To keep remodeling costs under control, there are four key remodeling cost drivers: The design of the remodel, the materials you use, who manages the project, and how you pay for it.
Let’s review common ways to pay for your remodel and the pros and cons of each.
1. Loan against retirement account (e.g. 401k)
Pros: You pay yourself the interest on a loan against your 401k.
Cons: You lose the interest you could be making if it was invested. If you lose your job, most loans require you to pay the loan back immediately, and there can be significant income tax consequences.
2. Home Equity Loan
Pros: Usually tax deductible. Lump sum is paid to you at the start so you have flexibility of what you do with the money.
Cons: A second loan to manage. Shorter term than a standard mortgage. Requires that you have sufficient equity in your home. You have to pay interest on the entire loan amount even though you may not need the money to pay for remodeling right away.
3. Home Equity Line of Credit
Pros: You only borrow the money you need at the time, so finance charges are lower at the beginning.
Cons: A second loan to manage. Shorter term than a standard mortgage. Requires that you have sufficient equity in your home.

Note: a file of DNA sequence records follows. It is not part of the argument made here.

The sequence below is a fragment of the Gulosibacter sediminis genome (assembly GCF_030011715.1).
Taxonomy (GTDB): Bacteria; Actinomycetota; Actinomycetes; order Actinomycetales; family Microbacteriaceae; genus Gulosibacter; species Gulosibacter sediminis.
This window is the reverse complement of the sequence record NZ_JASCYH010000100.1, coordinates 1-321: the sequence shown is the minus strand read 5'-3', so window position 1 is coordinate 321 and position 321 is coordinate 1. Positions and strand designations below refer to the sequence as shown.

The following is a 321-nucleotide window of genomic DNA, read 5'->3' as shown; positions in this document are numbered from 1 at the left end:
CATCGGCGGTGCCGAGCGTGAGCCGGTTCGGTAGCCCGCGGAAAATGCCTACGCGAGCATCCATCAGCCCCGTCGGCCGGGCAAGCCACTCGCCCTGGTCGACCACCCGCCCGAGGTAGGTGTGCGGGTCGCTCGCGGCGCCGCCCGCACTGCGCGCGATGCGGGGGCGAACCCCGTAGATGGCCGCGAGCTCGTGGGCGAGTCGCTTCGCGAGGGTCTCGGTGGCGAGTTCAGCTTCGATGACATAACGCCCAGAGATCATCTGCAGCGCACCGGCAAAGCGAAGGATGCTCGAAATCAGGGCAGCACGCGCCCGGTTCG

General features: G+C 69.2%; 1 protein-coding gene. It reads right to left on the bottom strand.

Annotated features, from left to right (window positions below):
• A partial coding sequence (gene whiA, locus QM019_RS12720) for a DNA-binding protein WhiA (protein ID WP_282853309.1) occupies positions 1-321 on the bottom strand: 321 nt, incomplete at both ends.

4. Construction Loan
Pros: Good for larger remodel projects and if you don’t have enough home equity to qualify for a loan to cover construction costs.
Cons: Higher interest rate than home equity loans. Not tax deductible. Usually short term until construction is complete and then is replaced with a new first mortgage, which may have processing fees or closing costs.
5. Loan from the contractor
Pros: Available to most homeowners.
Cons: High interest rates. Not the best terms. Can lock you into working with a specific contractor. Not recommended.
6. Refinance and cash out
Pros: You only have a single loan for your home. Usually tax deductible interest. A single larger loan will usually have the lowest interest rate.
Cons: Requires that you have sufficient equity in your home. You have to pay interest on the entire loan amount even though you may not need the money to pay for remodeling right away. May have significant closing costs.
7. Credit Cards
Pros: Most homeowners have this as an alternative.
Cons: High interest rate, not tax deductible.
8. Your savings
Pros: The least expensive way to pay for your remodel.
Cons: Make sure you don’t use all of your savings. Always have some available for emergencies.
For free expert advice on the best way to pay for a remodel based on your specific situation simply complete the form at http://www.remodelormove.com/forms/goapply.cfm. Or you can visit http://www.remodelestimates.com to find out how much a remodel project may cost.
About the Author
Dan Fritschen, founder of http://www.remodelormove.com, a homeowner advocacy organization, speaker at Home and Garden shows Nationwide, author of the award winning, best selling book Remodel or Move? and The Complete Remodeling Workbook and Organizer (available at http://www.remodelingorganizer.com) has recently been interviewed on CNN, in Better Homes and Garden Magazine and in Newsweek.
Do you have remodeling or moving questions? Email Dan directly at [email protected]
Copyright 2005 ABCD Publishing LLC